char* strcpy(char* destination, const char* source);

strncpy enables specifying a maximum number of characters to copy from the source string, preventing exceeding the destination buffer’s capacity. However, it might not append a null-terminator if there isn’t enough space left after copying. The syntax is as follows:

char *strncpy(char *dest, const char *src, size_t n)

memcpy() vs. strcpy()

The main difference between these two functions lies in their purpose. While both are utilized for copying data, they cater to distinct use cases. The memcpy() function transfers a specified number of bytes from the source buffer to the destination buffer, irrespective of any null-terminating characters present within the copied data.The syntax for memcpy is as follows:

void *memcpy(void *dest, const void * src, size_t n)

In contrast, strcpy() specifically targets strings by transferring all characters until a null-terminating character (\0) is encountered, stopping the copying process and appending the same character to signal the end of the new string.

In terms of performance, memcpy typically outperforms strcpy, as it does not need to check for null-terminating characters during copying. This can be particularly beneficial when copying large amounts of data or working with non-string data types.

Security Best Practices

strcpy() is very useful for copying strings in C programming. However, it can also introduce security vulnerabilities if not used properly. Here are some of the security issues associated with using this function:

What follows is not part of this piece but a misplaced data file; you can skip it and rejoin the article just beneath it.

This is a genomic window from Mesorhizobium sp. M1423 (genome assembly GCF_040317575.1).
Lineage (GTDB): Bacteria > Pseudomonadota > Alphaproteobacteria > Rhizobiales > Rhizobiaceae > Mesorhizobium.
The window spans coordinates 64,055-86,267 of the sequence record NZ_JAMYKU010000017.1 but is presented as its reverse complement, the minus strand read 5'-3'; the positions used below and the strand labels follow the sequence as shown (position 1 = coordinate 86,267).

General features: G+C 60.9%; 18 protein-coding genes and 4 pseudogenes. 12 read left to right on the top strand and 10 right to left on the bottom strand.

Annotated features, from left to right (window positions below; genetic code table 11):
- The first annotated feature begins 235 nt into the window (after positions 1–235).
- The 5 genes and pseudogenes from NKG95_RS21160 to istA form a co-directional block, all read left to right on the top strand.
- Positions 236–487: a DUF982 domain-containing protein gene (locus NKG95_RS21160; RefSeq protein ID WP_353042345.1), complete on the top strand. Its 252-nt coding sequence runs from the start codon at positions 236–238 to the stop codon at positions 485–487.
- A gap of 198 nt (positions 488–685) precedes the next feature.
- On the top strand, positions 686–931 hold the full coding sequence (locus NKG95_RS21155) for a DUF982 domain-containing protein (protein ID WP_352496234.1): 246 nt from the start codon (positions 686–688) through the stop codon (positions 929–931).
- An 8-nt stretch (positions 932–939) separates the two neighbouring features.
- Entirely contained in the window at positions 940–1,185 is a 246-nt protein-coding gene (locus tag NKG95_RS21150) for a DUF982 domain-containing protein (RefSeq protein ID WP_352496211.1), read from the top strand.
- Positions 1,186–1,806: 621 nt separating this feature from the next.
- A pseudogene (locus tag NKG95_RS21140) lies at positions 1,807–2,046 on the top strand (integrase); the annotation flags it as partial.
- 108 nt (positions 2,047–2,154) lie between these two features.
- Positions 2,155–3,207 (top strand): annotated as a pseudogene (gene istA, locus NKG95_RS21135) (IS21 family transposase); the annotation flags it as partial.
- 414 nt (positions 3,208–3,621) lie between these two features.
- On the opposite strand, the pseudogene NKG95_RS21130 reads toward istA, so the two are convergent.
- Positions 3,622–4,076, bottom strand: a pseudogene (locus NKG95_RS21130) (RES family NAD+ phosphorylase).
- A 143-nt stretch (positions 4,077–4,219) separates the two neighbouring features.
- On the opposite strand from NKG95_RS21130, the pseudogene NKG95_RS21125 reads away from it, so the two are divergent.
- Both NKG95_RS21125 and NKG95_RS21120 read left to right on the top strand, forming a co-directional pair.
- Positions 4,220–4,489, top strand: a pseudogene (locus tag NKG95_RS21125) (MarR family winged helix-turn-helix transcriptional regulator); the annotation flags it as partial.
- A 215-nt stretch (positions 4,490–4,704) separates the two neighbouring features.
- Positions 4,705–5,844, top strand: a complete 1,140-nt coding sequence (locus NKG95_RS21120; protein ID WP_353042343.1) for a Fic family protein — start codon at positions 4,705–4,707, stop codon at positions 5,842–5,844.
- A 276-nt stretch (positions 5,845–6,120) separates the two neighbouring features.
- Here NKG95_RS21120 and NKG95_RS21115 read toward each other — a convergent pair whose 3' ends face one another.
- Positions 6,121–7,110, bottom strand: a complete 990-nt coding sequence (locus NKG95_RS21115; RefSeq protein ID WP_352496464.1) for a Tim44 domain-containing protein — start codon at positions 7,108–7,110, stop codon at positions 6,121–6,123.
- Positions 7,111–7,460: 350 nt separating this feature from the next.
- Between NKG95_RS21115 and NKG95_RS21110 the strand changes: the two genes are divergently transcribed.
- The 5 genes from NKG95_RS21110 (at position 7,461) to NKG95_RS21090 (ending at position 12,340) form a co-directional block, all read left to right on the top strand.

• Buffer overflow: The most common issue with the strcpy function is its ability to be manipulated for a buffer overflow. This occurs when the source string’s length surpasses the destination buffer size, potentially causing data corruption or even code execution by an attacker.
  • Faulty null-termination: If the destination buffer lacks sufficient space to accommodate both source string content and null terminator (\0), it may result in unexpected behavior as other functions might interpret incomplete strings as valid input.
  • Memory leaks: Improper usage of strcpy may lead to sensitive information stored near destination buffers being leaked as a result of overwriting beyond allocated memory space.

To address some of these security concerns, C programmers often utilize strncpy. However, it has its own set of issues, specifically:

  1. If the specified size is less than or equal to the source string’s length, strncpy does not append a null terminator to the destination buffer.